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William LaRue Jones

Dr. Jones is one of the most active and versatile symphonic conductors in America today, possessing a unique ability to work effectively with musicians at all levels of performing capability and experience.  His conducting schedule averages over 100 concerts annually and includes a wide array of professional,  festival, collegiate and student ensembles throughout North America, Latin America, Europe and Asia, ranging from the Minnesota Orchestra and the Minneapolis Pops to the Penang (Malaysia) Symphony, the Antofagasta (Chili) Symphony and the Symphony Orchestra of Lucerne (Switzerland).  Jones has conducted over 80 All-State orchestras with additional festival/clinics in most of the 50 states and Canadian provinces. 

The acknowledgement of his musical and academic expertise has led to invitations to serve extended conducting residencies at such institutions as the North Carolina School for the Arts, the University of Miami, Interlochen Academy for the Arts and Kansas City Conservatory.  Recognition of Jones' outstanding gestural skills and score analysis has made him a sought-after teacher of conducting.  He is a member of the conducting faculty at the International Workshops where he also serves as conductor of the International String Orchestra.  He also is the founding artistic director of the critically acclaimed Conductors Workshop of America.  In addition, Jones is a guest clinician for numerous conducting seminars for professional/educational associations internationally.  A Texas native, Dr. Jones holds degrees from the University of Wisconsin, University of Iowa and Kansas State University, with additional studies at the Juilliard School of Music and the University of North Texas.

In 1972, Dr. Jones founded the Greater Twin Cities' Youth Symphonies (MN) which he guided to international acclaim during a 25-year tenure.  An independent organization comprised of eight full orchestras involving over 1000 students annually, the program has become a model for youth orchestra structures worldwide. 

For his untiring work on behalf of music and arts education, he has been honored with the David W. Preuss Leadership Award, the American String Teachers Associations Exceptional Leadership and Merit Award, the Sigma Alpha Iota Musician of the Year Award, WCCO Radio "Good Neighbor Award" and the State of Minnesota Governors' Proclamation of Dr. William LaRue Jones Day.  He is listed in the International Who's Who in Music.

Jones is Music Director/Conductor of the Oshkosh Symphony Orchestra and Director of Orchestral Studies and Graduate Conducting at the University of Iowa.  In addition he holds the titles of Founder and Conductor Laureate of Greater Twin Cities' Youth Symphonies and Conductor Emeritus of the 3M Symphony.

 

Marvin J. Rabin

Professor Marvin J. Rabin is Emeritus Professor of Music and director of the Wisconsin String and Orchestral Development Program for the Department of Continuing Education in the Arts at the University of Wisconsin-Madison. He is the founding conductor of the Wisconsin Youth Symphony Orchestras and the Greater Boston Youth Symphony Orchestras.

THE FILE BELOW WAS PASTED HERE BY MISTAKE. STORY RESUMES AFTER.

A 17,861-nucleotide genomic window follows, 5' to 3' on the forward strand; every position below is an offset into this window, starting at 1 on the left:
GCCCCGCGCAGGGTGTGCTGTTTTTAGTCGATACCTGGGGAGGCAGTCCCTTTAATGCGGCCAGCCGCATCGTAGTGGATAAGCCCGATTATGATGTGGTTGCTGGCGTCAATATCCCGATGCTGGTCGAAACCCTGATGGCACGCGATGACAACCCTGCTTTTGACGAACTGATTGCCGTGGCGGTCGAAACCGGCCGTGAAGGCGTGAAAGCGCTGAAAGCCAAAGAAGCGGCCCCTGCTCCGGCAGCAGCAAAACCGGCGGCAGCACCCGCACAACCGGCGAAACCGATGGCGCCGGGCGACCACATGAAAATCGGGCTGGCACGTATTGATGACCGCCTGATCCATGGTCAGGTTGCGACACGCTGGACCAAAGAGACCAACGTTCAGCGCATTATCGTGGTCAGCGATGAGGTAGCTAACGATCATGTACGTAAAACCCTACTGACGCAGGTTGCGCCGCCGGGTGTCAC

Dr. Rabin is known internationally as a string development specialist and for his leadership of youth orchestras. In great demand as a string clinician and conducting specialist, he has served at many national and state music education conventions and has conducted all-state high school orchestras, festivals and workshops in forty-eight states, Canada, South America, Australia, New Zealand, Malaysia and Europe. Dr. Rabin conducted the All-Northwestern Music Educators National Conference orchestra three times and the All-Eastern MENC orchestra in 1977. He was twice guest conductor for the Canadian National Youth Orchestra Festivals at Banff. Dr. Rabin conducted three tours of the "American Youth in Concert" Symphony Orchestra in concerts at Carnegie Hall, Avery Fisher Hall, Italy, Austria, Switzerland, France, and England. He served as guest conductor with the Greater Twin Cities Youth Symphony in Costa Rica and the Soviet Union.

After attending Transylvania College and graduating from the University of Kentucky, he received  Master of Music degree from the Eastman School of Music and Doctorate degree from the University of Illinois. He has studied conducting with Fritz Mahler, Richard Burgin and Pierre Monteux and has participated in conducting symposiums under Richard Lert, Eugene Ormandy and William Steinberg. His string pedagogy study has been with Paul Rolland, George Bornoff, Kato Havas and Shinichi Suzuki.

Following his discharge from the United States Air Force as a pilot, Professor Rabin returned to Louisville, Kentucky, as instrumental director in the public schools and violist with the Louisville Symphony Orchestra. He later joined the University of Kentucky Music Department where he played viola in the faculty string quartet. While there, he developed the Central Kentucky Youth Symphony Orchestra which received laurels for outstanding performances at the American String Teachers Association National Conference, the Music Educators National Conference and the Gala Youth Orchestra Festival at Carnegie Hall.